FCC approves measure to categorize internet service as a public utility

Rally in favor of net neutrality outside of the White House on November 6, 2014. (Photo credit: Stephen Melkisethian via Flickr / Creative Commons)

Today the Federal Communications Commission, or F­C­C, passed two important measures for equal internet access in a party ­line 3­-2 vote. The first overrules state limits placed on Wilson, North Carolina, and Chattanooga, Tennessee blocking the cities from building out their own internet infrastructure. The move is likely to set a precedent in 19 states with similar restrictions on the books. The commission also voted in favor of classifying the internet as a public utility. It’s a development that marks an important win for net neutrality advocates. Anthony J Rivera has more from Washington, D.C.

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Net neutrality activists are hailing the FCC decision today to add unprecedented protections to the Internet. It categorizes the internet as a public utility. This assures providers like Verizon, Comcast and A­T­&­T cannot throttle internet content or otherwise tamper with the indiscriminate access to broadband service. The plan also addresses mobile access to the web.

At today’s hearing, FCC Commissioner Mignon Clyburn cheered the impending vote, saying that for scores of Americans, “the choice of one, let alone multiple, broadband networks is a dream deferred and the promise of universal access remains unkept. Today’s vote seeks to draw a line in the sand once and for all by removing barriers to deployment and fostering competition consistent with the FCC’s core mission and values.”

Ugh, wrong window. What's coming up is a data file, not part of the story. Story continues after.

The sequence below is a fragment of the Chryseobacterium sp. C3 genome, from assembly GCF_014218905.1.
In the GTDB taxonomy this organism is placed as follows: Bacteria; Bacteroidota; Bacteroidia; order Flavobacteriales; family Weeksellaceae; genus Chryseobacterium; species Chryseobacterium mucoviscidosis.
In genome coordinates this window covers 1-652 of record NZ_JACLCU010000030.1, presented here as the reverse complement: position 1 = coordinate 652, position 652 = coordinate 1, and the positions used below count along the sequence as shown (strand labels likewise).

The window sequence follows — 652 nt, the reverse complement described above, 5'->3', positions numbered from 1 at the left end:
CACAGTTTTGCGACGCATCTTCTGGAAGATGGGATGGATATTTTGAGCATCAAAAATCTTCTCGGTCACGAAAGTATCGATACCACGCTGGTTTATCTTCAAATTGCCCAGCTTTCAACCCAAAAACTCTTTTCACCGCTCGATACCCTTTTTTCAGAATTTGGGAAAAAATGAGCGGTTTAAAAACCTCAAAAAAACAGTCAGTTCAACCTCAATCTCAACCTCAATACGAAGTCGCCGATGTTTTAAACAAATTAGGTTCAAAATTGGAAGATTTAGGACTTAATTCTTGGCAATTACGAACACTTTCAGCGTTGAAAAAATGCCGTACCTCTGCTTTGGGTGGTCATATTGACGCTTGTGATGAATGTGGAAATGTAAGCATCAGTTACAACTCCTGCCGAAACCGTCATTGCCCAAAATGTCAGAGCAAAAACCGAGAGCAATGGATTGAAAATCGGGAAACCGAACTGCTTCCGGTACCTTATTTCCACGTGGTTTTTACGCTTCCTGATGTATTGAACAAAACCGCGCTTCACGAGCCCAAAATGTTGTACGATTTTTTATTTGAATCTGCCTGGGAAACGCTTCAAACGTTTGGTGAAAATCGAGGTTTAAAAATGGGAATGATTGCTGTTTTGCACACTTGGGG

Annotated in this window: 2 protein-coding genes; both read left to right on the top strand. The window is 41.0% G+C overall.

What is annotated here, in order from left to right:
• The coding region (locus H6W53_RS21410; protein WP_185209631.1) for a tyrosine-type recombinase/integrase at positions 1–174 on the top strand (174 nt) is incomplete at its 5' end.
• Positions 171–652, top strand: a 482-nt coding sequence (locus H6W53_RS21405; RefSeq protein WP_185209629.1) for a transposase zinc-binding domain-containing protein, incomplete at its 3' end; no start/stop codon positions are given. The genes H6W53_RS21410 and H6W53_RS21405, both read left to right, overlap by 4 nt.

Last November, President Obama gave his blessing to stricter rules for the web by the FC­C after nearly four million comments were made to the agency. The call sent conservatives howling and they’ve accused the White House of meddling. In recent weeks, Republicans on Capitol Hill have slammed President Obama and the F­C­C Chairman.

During today’s hearing, Senate Majority Leader Mitch McConnnell tweeted that the proposal was a blow to innovation in our country.

Heads of the powerful House Oversight and House Energy and Commerce Committees have called for hearings to discuss the effects of the commission’s regulation. Full committee Chairman Chaffetz has also asked for documents and correspondence between the Obama administration and the commission. The F­C­C is cooperating but not fast enough to preempt today’s vote.

Net neutrality advocates are, for now, enjoying a victory against big corporate interests who they say want to gouge consumers. But it’s a victory that could feel more like a deadlock as the fight may now head for the courts.

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